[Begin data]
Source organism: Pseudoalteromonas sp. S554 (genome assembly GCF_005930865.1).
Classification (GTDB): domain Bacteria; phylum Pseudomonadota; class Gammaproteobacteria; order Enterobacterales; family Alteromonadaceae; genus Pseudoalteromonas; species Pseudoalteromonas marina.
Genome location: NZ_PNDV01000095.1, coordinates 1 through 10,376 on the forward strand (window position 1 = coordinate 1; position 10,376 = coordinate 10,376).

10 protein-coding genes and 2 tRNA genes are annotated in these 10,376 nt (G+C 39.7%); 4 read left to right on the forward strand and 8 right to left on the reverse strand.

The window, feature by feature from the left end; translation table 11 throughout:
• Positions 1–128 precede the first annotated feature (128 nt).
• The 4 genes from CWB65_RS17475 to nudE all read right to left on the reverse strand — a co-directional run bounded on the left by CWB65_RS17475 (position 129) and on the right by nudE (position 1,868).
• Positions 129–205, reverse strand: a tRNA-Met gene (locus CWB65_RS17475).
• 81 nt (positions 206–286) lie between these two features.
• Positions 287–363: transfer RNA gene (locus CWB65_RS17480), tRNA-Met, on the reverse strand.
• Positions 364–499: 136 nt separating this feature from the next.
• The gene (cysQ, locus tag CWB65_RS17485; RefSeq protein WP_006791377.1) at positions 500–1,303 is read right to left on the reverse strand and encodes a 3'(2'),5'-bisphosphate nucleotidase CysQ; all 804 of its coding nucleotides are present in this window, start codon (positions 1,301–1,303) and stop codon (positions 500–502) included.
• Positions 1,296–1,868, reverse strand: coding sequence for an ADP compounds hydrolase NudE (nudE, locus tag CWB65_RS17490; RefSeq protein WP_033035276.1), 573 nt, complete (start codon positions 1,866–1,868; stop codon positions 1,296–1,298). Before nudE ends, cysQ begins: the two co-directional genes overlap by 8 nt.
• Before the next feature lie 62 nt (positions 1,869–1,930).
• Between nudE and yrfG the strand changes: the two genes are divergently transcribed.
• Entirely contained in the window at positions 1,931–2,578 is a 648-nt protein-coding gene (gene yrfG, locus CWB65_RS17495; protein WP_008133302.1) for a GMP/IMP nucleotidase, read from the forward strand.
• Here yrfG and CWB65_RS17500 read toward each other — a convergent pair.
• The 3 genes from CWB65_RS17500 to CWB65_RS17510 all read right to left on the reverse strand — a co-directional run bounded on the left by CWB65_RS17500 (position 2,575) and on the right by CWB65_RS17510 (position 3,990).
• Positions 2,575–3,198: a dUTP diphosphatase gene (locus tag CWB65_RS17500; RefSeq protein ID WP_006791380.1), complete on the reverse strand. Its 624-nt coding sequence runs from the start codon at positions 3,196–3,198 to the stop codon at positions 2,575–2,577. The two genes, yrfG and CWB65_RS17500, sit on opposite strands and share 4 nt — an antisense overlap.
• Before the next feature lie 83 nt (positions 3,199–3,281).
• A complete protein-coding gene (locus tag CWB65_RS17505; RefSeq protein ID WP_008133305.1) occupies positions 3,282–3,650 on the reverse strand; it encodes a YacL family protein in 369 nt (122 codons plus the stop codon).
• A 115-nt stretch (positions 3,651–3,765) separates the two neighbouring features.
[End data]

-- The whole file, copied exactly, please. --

Source organism: Pseudoalteromonas sp. S554 (genome assembly GCF_005930865.1).
Classification (GTDB): domain Bacteria; phylum Pseudomonadota; class Gammaproteobacteria; order Enterobacterales; family Alteromonadaceae; genus Pseudoalteromonas; species Pseudoalteromonas marina.
Genome location: NZ_PNDV01000095.1, coordinates 1 through 10,376 on the forward strand (window position 1 = coordinate 1; position 10,376 = coordinate 10,376).

10 protein-coding genes and 2 tRNA genes are annotated in these 10,376 nt (G+C 39.7%); 4 read left to right on the forward strand and 8 right to left on the reverse strand.

The window, feature by feature from the left end; translation table 11 throughout:
• Positions 1–128 precede the first annotated feature (128 nt).
• The 4 genes from CWB65_RS17475 to nudE all read right to left on the reverse strand — a co-directional run bounded on the left by CWB65_RS17475 (position 129) and on the right by nudE (position 1,868).
• Positions 129–205, reverse strand: a tRNA-Met gene (locus CWB65_RS17475).
• 81 nt (positions 206–286) lie between these two features.
• Positions 287–363: transfer RNA gene (locus CWB65_RS17480), tRNA-Met, on the reverse strand.
• Positions 364–499: 136 nt separating this feature from the next.
• The gene (cysQ, locus tag CWB65_RS17485; RefSeq protein WP_006791377.1) at positions 500–1,303 is read right to left on the reverse strand and encodes a 3'(2'),5'-bisphosphate nucleotidase CysQ; all 804 of its coding nucleotides are present in this window, start codon (positions 1,301–1,303) and stop codon (positions 500–502) included.
• Positions 1,296–1,868, reverse strand: coding sequence for an ADP compounds hydrolase NudE (nudE, locus tag CWB65_RS17490; RefSeq protein WP_033035276.1), 573 nt, complete (start codon positions 1,866–1,868; stop codon positions 1,296–1,298). Before nudE ends, cysQ begins: the two co-directional genes overlap by 8 nt.
• Before the next feature lie 62 nt (positions 1,869–1,930).
• Between nudE and yrfG the strand changes: the two genes are divergently transcribed.
• Entirely contained in the window at positions 1,931–2,578 is a 648-nt protein-coding gene (gene yrfG, locus CWB65_RS17495; protein WP_008133302.1) for a GMP/IMP nucleotidase, read from the forward strand.
• Here yrfG and CWB65_RS17500 read toward each other — a convergent pair.
• The 3 genes from CWB65_RS17500 to CWB65_RS17510 all read right to left on the reverse strand — a co-directional run bounded on the left by CWB65_RS17500 (position 2,575) and on the right by CWB65_RS17510 (position 3,990).
• Positions 2,575–3,198: a dUTP diphosphatase gene (locus tag CWB65_RS17500; RefSeq protein ID WP_006791380.1), complete on the reverse strand. Its 624-nt coding sequence runs from the start codon at positions 3,196–3,198 to the stop codon at positions 2,575–2,577. The two genes, yrfG and CWB65_RS17500, sit on opposite strands and share 4 nt — an antisense overlap.
• Before the next feature lie 83 nt (positions 3,199–3,281).
• A complete protein-coding gene (locus tag CWB65_RS17505; RefSeq protein ID WP_008133305.1) occupies positions 3,282–3,650 on the reverse strand; it encodes a YacL family protein in 369 nt (122 codons plus the stop codon).
• A 115-nt stretch (positions 3,651–3,765) separates the two neighbouring features.